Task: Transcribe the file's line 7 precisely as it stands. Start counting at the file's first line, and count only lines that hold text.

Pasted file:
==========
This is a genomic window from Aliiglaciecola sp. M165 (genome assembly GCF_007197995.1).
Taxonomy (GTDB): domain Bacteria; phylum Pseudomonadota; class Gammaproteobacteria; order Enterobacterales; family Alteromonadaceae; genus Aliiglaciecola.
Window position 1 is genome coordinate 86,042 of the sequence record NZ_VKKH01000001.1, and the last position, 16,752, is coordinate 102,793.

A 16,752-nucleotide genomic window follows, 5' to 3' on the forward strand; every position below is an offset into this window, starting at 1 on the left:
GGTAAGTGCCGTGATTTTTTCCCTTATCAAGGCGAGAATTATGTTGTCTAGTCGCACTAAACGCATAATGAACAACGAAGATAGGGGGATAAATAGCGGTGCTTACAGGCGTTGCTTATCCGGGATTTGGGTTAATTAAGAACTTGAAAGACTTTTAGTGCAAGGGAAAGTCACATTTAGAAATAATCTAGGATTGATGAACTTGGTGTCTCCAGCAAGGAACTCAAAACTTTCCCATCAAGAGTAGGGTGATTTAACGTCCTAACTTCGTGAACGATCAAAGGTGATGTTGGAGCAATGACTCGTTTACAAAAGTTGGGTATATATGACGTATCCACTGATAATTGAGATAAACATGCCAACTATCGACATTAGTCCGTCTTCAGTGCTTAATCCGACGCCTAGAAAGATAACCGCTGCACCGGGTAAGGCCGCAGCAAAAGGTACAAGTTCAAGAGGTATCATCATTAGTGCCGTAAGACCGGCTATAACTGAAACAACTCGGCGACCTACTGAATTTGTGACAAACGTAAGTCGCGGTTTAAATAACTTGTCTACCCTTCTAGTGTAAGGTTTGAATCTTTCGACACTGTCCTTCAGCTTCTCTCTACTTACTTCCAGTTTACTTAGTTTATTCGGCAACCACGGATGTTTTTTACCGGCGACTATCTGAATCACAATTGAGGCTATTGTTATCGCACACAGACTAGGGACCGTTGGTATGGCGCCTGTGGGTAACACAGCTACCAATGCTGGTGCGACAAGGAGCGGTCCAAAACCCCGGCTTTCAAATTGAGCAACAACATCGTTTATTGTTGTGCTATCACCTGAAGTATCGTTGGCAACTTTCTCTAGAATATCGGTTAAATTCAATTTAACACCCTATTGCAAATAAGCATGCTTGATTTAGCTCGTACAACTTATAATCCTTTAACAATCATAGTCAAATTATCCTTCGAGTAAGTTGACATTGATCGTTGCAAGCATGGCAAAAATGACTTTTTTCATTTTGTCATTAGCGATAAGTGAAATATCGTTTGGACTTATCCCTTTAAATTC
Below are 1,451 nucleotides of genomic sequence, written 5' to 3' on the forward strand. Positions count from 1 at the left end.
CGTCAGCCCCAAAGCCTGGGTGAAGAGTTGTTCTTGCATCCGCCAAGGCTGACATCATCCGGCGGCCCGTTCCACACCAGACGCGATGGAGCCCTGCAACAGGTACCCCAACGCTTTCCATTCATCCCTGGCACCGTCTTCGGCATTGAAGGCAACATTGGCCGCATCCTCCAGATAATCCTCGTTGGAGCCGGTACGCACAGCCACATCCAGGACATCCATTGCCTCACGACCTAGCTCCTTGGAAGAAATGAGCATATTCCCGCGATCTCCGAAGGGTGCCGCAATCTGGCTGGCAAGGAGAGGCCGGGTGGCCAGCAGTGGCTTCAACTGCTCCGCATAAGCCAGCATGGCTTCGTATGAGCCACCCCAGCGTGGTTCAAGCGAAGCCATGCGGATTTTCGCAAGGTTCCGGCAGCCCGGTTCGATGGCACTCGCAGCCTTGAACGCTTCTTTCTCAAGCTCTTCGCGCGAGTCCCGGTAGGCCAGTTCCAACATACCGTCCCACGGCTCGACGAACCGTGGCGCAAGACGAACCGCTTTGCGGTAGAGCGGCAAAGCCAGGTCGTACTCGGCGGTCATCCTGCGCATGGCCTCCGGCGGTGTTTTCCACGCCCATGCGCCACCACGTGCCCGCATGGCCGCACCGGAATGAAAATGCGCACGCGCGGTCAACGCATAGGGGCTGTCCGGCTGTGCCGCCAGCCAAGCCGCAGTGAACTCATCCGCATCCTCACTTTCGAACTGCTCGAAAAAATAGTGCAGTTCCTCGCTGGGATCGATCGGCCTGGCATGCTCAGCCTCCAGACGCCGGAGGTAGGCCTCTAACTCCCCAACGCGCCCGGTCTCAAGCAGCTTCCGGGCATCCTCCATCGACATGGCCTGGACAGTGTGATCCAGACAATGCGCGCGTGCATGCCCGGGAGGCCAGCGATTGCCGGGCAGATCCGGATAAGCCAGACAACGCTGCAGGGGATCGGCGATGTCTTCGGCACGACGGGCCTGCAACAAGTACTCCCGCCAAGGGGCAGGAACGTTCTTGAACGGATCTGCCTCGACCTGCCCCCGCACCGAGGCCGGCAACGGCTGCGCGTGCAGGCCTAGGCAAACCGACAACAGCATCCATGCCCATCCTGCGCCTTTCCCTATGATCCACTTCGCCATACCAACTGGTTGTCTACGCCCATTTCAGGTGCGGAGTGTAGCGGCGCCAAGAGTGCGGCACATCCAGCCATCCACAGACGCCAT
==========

CGTCAGCCCCAAAGCCTGGGTGAAGAGTTGTTCTTGCATCCGCCAAGGCTGACATCATCCGGCGGCCCGTTCCACACCAGACGCGATGGAGCCCTGCAACAGGTACCCCAACGCTTTCCATTCATCCCTGGCACCGTCTTCGGCATTGAAGGCAACATTGGCCGCATCCTCCAGATAATCCTCGTTGGAGCCGGTACGCACAGCCACATCCAGGACATCCATTGCCTCACGACCTAGCTCCTTGGAAGAAATGAGCATATTCCCGCGATCTCCGAAGGGTGCCGCAATCTGGCTGGCAAGGAGAGGCCGGGTGGCCAGCAGTGGCTTCAACTGCTCCGCATAAGCCAGCATGGCTTCGTATGAGCCACCCCAGCGTGGTTCAAGCGAAGCCATGCGGATTTTCGCAAGGTTCCGGCAGCCCGGTTCGATGGCACTCGCAGCCTTGAACGCTTCTTTCTCAAGCTCTTCGCGCGAGTCCCGGTAGGCCAGTTCCAACATACCGTCCCACGGCTCGACGAACCGTGGCGCAAGACGAACCGCTTTGCGGTAGAGCGGCAAAGCCAGGTCGTACTCGGCGGTCATCCTGCGCATGGCCTCCGGCGGTGTTTTCCACGCCCATGCGCCACCACGTGCCCGCATGGCCGCACCGGAATGAAAATGCGCACGCGCGGTCAACGCATAGGGGCTGTCCGGCTGTGCCGCCAGCCAAGCCGCAGTGAACTCATCCGCATCCTCACTTTCGAACTGCTCGAAAAAATAGTGCAGTTCCTCGCTGGGATCGATCGGCCTGGCATGCTCAGCCTCCAGACGCCGGAGGTAGGCCTCTAACTCCCCAACGCGCCCGGTCTCAAGCAGCTTCCGGGCATCCTCCATCGACATGGCCTGGACAGTGTGATCCAGACAATGCGCGCGTGCATGCCCGGGAGGCCAGCGATTGCCGGGCAGATCCGGATAAGCCAGACAACGCTGCAGGGGATCGGCGATGTCTTCGGCACGACGGGCCTGCAACAAGTACTCCCGCCAAGGGGCAGGAACGTTCTTGAACGGATCTGCCTCGACCTGCCCCCGCACCGAGGCCGGCAACGGCTGCGCGTGCAGGCCTAGGCAAACCGACAACAGCATCCATGCCCATCCTGCGCCTTTCCCTATGATCCACTTCGCCATACCAACTGGTTGTCTACGCCCATTTCAGGTGCGGAGTGTAGCGGCGCCAAGAGTGCGGCACATCCAGCCATCCACAGACGCCAT